we welcomed joining the Blue Water Rally in October where we
experienced the full Rally Antigua works. From Gibraltar to Tenerife and
onto to Antigua, an annual schedule which deceptively seems to work on
autopilot with yearly specialities. The pre-departure on-board safety advice
was in depth and meticulous. For us, Atlantic virgins, the routing and
weather briefings gave us solace and confidence. We also compared
weather notes with the Rally boats which had particularly sophisticated
meteorological information. The social events included, in Tenerife,
membership of The Real Club Nautico, a smart yacht club (with two
swimming pools). The special tourist excursions were enjoyable extras
worth having. A high point was the energetic tour of the Lower St Michael
Caves in Gibraltar guided by Tito, a geologist cum comedian who
entertained us as we clambered and slithered through the magnificent
underground “cathedrals“. There is also a weekend side-Rally to Smir in

Ten participating yachts ensured that we all knew one another. If not a
family we became a close knit community which ranged, in our year, from
nineteen years old to over sixty. (In 03 the youngest was 14 months.) The
cohesion within the Rally could be gauged by the speed and variations of
the latest jape or prank usually sparked off by the “young” or young at
heart, at play. In our mid to late thirties, like three other couples, we were
the “in-betweeners”. (Moonshine hit the grapevine in Antigua when under
the influence of Shirley Heights Jump Up rum, we took a spin in a
“borrowed” golf cart.) Despite the bijou nature of the Rally, it was diverse:
an Oyster 66, a Mystic 60, a Contest 55, a Nijad 50, two Marlo 41s, a Dixon
38, our Westerly Corsair and the Contessa 32 which led the Rally across the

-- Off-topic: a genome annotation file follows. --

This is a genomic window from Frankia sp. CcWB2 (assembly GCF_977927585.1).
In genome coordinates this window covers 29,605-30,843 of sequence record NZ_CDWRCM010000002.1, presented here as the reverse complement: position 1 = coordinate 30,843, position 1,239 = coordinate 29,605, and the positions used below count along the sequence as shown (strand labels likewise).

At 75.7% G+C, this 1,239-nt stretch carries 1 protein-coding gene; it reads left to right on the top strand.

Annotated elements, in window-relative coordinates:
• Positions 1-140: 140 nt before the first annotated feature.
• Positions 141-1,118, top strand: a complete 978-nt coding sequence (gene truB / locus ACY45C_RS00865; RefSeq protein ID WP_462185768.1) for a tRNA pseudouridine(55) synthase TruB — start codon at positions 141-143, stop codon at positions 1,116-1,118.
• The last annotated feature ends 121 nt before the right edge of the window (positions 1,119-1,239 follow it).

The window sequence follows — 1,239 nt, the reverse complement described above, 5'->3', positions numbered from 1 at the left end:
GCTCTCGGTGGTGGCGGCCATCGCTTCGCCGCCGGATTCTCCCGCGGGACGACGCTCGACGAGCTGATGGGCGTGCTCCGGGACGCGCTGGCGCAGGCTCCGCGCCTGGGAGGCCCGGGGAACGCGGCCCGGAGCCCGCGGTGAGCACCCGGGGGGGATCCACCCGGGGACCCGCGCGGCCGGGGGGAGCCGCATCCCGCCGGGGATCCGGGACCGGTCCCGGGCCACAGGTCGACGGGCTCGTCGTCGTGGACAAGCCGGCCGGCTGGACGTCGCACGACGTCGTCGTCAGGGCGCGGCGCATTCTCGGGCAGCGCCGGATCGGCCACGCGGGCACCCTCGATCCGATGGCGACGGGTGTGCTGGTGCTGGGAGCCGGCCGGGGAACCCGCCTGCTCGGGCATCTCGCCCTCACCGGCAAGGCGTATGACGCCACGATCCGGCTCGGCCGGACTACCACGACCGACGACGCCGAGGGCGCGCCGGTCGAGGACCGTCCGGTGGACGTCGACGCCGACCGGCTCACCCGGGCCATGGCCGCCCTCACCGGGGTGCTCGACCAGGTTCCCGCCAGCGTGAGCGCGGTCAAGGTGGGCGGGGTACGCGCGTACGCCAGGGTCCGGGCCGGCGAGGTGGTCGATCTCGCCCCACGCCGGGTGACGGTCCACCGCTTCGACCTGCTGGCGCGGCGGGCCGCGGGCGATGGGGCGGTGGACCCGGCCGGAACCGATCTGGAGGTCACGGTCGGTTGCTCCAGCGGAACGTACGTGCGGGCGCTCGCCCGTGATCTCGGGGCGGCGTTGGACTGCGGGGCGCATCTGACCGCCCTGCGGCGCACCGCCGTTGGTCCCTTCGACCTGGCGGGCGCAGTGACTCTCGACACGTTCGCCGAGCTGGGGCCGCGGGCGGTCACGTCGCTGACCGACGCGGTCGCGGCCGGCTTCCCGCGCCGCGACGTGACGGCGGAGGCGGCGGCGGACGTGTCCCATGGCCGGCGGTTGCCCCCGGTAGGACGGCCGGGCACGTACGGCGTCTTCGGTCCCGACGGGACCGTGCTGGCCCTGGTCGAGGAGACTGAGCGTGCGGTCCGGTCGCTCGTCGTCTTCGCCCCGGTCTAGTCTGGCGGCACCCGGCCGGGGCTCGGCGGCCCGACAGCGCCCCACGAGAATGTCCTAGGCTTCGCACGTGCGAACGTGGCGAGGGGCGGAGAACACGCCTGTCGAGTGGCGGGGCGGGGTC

pond.  Home build WHISPER, 9 feet wide and 42 feet long, was in everyway
a law unto herself.  The owners of the Oyster and Contest were Blue Water
Rally veterans having been on the Trade Winds Rally and Biscay Triangle,

In addition to the Blue Water Rally directors’ counsel we found the instant
access to a pool of generous knowledge extremely useful. Although we still
made friends and received wisdom from the Atlantic veterans on the
dockside being part of a Rally made it easier, be it impertinent questions,
or comparative notes on such perennials as weather and crew.

The organizers often repeated the mantra, this is not a race. Predictably,
gentle competition drifted through our fleet, but no one was selling their
soul and that of their crew for shiny trophies. Perhaps, a side deal with the
dogs of hell for an extra knot was contemplated, but, none made. A Rally
fuelled with race fever and start line crashes was a far cry from our
adrenaline buzzed, bon voyage-to-all send off.

During our two weeks of further Atlantic preparations and provisioning in
Tenerife, John Cussins, a fellow Rally-er, delivered the vital new water
pump to Moonshine, on his return from the UK on business. We had
avoided the black hole of yacht parts gathering dust in Madrid customs.
Before the Atlantic Crossing it was decided that since the larger boats
would find it difficult to turn back if help was required that the three
smaller yachts, (the Contessa 32, our 36 foot Westerly Corsair and the 38
foot Dixon) would leave two days before the larger yachts. As a pre-
Atlantic extra after a swift visit they would depart from to La Gomera, a
small island off Tenerife for a night.

The Crossing briefing was held on the morning of Sunday 10th November,
with anticipated departure for the small boats on Wednesday, hence the
exact weather at that time was “tba”. We, three, left in fine weather on
Wednesday 13th November. It was unfortunate that an unexpected and
barely forecast storm which had been scuffing its heels in Africa, kicked